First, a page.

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Monday, August 7, 2017

It is Wrong To Call Genevieve Nnaji A "Nollywood Starlet"


It is Wrong To Call Genevieve Nnaji A "Nollywood Starlet"

There are two instances I have seen where foreign publications erroneously called the most celebrated Nollywood actress, Genevieve Nnaji a "Starlet" and I felt slighted by it. The most recent one was by popular film writer and curator, Nadia Denton, curator of the Beyond Nollywood part of the Black Star season at the British Film Institute (BFI) and the author of The Nigerian Filmmaker's Guide to Success: Beyond Nollywood.
She called the Nollywood diva a "Nollywood starlet" in "7 Nigerian Filmmakers Extending the Nollywood Narrative" on the CNN.

It is wrong to call Genevieve a  Nollywood starlet! It is like calling a fully grown eagle an eaglet. 


2017 will be 30 years of Genevieve Nnaji's career as an actress which started decades ago in 1987 when she was an 8-year-old child actress in the popular TV soap opera, "Ripples" of Zeb Ejiro, one of Nigeria's most accomplished TV producers and filmmakers, before the emergence of Nollywood. She is one of the veterans and an indisputable Nollywood diva and an icon of modern African cinema.  Therefore, it is  intellectually and professionally inappropriate to call her a "Nollywood starlet" in 2016!
Only someone who does not know the definition will do that. And a click on Google search will give you the definition. "A Starlet is a young actress promoted and publicized as a future star, especially in motion pictures; a small star or other heavenly body."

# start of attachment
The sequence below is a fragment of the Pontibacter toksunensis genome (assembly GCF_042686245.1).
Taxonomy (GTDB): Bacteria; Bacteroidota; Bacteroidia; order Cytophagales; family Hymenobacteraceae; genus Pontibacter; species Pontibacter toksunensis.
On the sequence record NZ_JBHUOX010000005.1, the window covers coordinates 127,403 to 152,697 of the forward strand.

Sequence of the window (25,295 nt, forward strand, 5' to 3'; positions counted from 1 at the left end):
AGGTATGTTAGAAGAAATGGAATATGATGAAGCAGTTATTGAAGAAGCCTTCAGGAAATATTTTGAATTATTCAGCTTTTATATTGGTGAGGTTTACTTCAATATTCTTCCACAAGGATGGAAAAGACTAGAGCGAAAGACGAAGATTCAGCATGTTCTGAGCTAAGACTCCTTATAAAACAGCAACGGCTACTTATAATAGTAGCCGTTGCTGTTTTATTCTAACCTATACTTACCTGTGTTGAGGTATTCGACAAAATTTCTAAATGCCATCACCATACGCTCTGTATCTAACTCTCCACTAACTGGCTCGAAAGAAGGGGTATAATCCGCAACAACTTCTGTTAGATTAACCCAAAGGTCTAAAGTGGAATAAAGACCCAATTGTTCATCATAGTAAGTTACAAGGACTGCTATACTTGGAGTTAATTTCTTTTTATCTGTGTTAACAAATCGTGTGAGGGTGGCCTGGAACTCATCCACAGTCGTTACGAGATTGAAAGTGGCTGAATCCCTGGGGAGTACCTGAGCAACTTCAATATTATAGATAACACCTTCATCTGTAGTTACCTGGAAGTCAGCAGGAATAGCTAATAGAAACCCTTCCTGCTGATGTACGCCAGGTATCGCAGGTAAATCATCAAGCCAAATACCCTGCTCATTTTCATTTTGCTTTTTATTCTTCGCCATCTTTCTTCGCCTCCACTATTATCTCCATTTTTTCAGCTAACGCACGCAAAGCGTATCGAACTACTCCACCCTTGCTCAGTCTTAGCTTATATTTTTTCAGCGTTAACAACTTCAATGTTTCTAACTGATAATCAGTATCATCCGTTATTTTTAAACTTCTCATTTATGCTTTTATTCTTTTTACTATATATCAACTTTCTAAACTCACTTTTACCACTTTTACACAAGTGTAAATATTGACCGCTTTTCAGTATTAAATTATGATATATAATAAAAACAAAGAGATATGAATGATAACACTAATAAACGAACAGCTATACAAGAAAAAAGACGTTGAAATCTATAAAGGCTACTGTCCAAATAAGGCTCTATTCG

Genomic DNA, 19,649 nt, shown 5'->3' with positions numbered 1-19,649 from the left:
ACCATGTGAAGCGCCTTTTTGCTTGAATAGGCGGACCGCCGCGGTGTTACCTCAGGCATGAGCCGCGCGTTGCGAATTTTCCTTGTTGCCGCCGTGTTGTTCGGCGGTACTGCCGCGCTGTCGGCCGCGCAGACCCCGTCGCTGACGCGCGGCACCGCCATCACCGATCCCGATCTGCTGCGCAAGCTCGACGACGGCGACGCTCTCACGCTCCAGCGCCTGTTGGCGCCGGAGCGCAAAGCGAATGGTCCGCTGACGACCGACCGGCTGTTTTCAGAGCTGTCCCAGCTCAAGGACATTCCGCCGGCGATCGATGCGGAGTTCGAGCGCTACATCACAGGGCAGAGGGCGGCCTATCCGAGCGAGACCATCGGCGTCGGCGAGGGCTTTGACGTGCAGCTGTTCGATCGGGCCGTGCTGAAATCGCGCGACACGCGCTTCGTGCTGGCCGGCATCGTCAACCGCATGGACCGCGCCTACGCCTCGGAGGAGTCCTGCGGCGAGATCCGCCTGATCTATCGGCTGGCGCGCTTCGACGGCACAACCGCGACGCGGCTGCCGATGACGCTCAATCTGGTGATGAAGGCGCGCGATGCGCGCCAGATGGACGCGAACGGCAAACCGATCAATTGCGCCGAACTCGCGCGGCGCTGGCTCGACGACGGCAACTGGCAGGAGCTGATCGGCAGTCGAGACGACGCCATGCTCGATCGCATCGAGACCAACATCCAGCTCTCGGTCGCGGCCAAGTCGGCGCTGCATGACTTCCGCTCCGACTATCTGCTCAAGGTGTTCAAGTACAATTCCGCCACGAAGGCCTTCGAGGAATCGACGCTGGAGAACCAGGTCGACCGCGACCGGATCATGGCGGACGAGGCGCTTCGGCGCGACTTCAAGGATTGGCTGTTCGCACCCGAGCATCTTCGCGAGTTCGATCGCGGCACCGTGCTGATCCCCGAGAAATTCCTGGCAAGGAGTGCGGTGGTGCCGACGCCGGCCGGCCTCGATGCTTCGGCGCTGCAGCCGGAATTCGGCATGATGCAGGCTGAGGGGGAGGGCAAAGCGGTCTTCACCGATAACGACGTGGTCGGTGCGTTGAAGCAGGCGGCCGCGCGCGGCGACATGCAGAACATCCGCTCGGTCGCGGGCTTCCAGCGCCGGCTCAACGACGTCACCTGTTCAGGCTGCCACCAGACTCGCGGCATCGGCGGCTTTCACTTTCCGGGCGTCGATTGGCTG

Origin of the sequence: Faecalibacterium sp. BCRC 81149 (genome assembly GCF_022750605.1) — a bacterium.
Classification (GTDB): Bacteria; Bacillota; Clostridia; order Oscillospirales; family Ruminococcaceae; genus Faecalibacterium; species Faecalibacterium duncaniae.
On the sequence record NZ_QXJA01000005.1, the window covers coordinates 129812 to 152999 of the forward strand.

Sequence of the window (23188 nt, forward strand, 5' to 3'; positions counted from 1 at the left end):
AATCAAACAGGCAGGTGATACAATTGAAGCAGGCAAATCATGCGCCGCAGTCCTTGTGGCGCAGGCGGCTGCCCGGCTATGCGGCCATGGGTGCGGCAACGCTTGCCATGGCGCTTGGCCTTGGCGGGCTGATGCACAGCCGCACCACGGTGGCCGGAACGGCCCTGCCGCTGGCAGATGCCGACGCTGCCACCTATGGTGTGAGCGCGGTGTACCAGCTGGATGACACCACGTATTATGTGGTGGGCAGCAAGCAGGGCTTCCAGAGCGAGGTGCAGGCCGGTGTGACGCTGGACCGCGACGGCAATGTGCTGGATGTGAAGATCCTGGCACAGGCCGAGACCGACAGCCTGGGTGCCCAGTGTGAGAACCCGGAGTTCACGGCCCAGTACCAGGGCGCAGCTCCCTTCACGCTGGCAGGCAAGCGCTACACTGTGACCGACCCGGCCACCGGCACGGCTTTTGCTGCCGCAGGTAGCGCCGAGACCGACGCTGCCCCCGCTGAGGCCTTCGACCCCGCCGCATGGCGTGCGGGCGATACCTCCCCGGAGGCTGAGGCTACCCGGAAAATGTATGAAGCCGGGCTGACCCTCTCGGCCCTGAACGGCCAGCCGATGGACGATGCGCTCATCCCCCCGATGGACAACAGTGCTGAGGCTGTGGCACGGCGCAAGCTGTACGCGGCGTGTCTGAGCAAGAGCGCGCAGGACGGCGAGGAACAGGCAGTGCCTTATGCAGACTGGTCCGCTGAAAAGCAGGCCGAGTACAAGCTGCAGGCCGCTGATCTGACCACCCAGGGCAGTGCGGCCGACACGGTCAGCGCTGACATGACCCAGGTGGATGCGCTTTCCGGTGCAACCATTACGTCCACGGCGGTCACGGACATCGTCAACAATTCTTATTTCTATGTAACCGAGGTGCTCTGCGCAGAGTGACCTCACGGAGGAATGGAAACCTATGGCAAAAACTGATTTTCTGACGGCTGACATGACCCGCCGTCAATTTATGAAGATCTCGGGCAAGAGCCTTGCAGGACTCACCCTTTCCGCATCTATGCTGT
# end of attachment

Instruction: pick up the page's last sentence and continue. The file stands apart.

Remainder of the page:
Even one of the fast rising Nollywood actresses, Adesua Etomi, the star of the highest grossing Nollywood movie,  "The Wedding Party" who joined Nollywood recently is no longer a starlet, but a full-fledged star in the Nigerian film industry.

Genevieve Nnaji has played leading roles in more than 50 movies and has won many notable awards you can see the list on Wikipedia.
She became the first actress to be awarded Best Actress at the 2001 City Peoples Awards; she  won the inaugural Africa Movie Academy Awards (AMAA) for Best Actress in a Leading Role in 2005, making her the first actress to win the award; in 2009, she was referred to as the Julia Roberts of Africa by Oprah Winfrey and in 2011, she was honoured as a Member of the Order of the Federal Republic  by the Nigerian Government for her contribution to Nollywood.



 

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